Google to be sued by states over alleged Play store abuse
Dozens of states sued Alphabet Inc., alleging that it illegally abused its power to control developers who distribute apps through the Google Play Store on mobile devices.
The fees Google charges developers to purchase subscriptions and purchases within apps are targeted by state attorneys general. On Wednesday, 36 states and the District of Columbia filed a complaint in San Francisco federal court.
This complaint is a new attack on the business practices of the search engine by U.S. government officials. A group of states and the Justice Department filed separate complaints last year about Google’s search business. Meanwhile, a coalition of state attorneys sued Google’s digital advertising business.
After a Washington federal judge dismissed their antitrust case against Facebook Inc, the states have taken on Google. The lawsuit accused Facebook of illegally crushing competitors by buying Instagram and WhatsApp as it considered them threats to its business. The judge said that the states had waited too long for the challenge to be brought against the acquisitions.
Alphabet dropped 0.2% to $2523.20 in extended trading at 4:12 p.m. New York. The shares have risen 44% over the past year, beating other U.S. indexes. Google did not immediately respond to a request to comment on the pending suit.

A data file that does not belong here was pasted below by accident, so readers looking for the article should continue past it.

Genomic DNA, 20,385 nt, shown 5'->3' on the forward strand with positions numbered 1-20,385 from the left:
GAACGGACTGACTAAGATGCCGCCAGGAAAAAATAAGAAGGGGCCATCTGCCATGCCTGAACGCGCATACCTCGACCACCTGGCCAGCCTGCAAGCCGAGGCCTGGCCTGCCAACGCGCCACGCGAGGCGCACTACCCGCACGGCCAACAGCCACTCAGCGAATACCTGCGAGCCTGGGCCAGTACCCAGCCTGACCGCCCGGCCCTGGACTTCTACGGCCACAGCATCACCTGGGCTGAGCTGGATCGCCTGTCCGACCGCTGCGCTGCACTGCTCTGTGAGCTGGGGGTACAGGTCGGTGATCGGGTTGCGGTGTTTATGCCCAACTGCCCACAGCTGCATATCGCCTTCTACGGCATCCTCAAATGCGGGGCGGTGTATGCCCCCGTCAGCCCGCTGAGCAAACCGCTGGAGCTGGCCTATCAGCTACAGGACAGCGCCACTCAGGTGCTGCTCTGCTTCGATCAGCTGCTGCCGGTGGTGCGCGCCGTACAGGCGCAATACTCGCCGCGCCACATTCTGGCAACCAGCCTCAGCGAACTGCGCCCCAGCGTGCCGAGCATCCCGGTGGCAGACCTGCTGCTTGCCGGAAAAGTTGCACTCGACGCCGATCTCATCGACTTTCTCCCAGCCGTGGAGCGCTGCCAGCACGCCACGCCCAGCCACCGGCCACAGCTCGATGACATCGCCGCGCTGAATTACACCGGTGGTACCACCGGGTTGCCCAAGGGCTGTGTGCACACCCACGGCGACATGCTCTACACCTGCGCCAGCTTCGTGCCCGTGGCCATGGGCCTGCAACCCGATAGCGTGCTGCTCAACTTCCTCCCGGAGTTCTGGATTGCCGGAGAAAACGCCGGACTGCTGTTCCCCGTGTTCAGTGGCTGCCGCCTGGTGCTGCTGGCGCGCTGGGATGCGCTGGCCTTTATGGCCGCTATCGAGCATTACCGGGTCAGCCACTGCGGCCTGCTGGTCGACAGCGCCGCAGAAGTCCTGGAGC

Google Inc. and Apple Inc. dominate the app market in the West. However, regulators and developers have put pressure on the companies. Developers complain about high app store fees, complex rules, and increased costs to consumers. According to App Annie, $143 billion was spent on mobile app stores in 2020. This is a 20% increase over the previous year.
At a Senate hearing on April app stores, Senator Amy Klobuchar, a Democrat from Minnesota, charged Apple and Google with gatekeepers. They have the power to decide whether or not apps can reach iPhones and Android users while they are competing against apps using their services.
Epic Games Inc., the creator of Fortnite, sued Google and Apple in separate antitrust lawsuits. The Apple case was brought to trial in May. A judge is currently awaiting the outcome.
Critics of dominant tech platforms cheered the news that the U.S. was using Google.
“The enormous price that Google and Apple charge app developers and users is only possible due to the stranglehold these corporations have over how apps are delivered on smartphones,” Alex Harman (competition policy advocate at Public Citizen) stated in a statement. This abuse must be stopped.”
NetChoice, a group representing tech companies including Google, slammed the case and said it threatened innovation. In addition, it said that consumers aren’t required to use Android-powered gadgets.
In March, Google announced that it would halve the percentage it receives from app developers for sales through the Play Store. This follows a similar move made by Apple. Google, Mountain View, California said that it would reduce the fees from 30% to 15% for the first $1,000,000 in revenue from app sales and in-app purchases each year. Developers will be charged the usual 30% fee after the first $1million.